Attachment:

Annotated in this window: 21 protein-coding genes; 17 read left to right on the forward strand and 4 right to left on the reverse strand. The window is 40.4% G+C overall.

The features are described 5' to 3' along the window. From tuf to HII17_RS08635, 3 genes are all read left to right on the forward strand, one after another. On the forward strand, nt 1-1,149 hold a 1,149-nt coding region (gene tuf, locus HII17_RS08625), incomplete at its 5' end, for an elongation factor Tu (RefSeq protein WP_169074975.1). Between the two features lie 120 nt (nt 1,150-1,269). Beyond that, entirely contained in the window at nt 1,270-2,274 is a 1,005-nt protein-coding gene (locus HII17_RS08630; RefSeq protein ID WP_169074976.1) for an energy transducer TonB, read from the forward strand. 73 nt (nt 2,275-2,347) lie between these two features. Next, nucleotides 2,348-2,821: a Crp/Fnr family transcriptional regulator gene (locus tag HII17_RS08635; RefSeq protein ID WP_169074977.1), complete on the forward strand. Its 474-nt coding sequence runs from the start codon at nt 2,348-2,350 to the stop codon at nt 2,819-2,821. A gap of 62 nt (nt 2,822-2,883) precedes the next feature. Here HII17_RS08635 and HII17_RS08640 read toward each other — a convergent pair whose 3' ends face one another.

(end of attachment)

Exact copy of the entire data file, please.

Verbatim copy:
Annotated in this window: 21 protein-coding genes; 17 read left to right on the forward strand and 4 right to left on the reverse strand. The window is 40.4% G+C overall.

The features are described 5' to 3' along the window. From tuf to HII17_RS08635, 3 genes are all read left to right on the forward strand, one after another. On the forward strand, nt 1-1,149 hold a 1,149-nt coding region (gene tuf, locus HII17_RS08625), incomplete at its 5' end, for an elongation factor Tu (RefSeq protein WP_169074975.1). Between the two features lie 120 nt (nt 1,150-1,269). Beyond that, entirely contained in the window at nt 1,270-2,274 is a 1,005-nt protein-coding gene (locus HII17_RS08630; RefSeq protein ID WP_169074976.1) for an energy transducer TonB, read from the forward strand. 73 nt (nt 2,275-2,347) lie between these two features. Next, nucleotides 2,348-2,821: a Crp/Fnr family transcriptional regulator gene (locus tag HII17_RS08635; RefSeq protein ID WP_169074977.1), complete on the forward strand. Its 474-nt coding sequence runs from the start codon at nt 2,348-2,350 to the stop codon at nt 2,819-2,821. A gap of 62 nt (nt 2,822-2,883) precedes the next feature. Here HII17_RS08635 and HII17_RS08640 read toward each other — a convergent pair whose 3' ends face one another.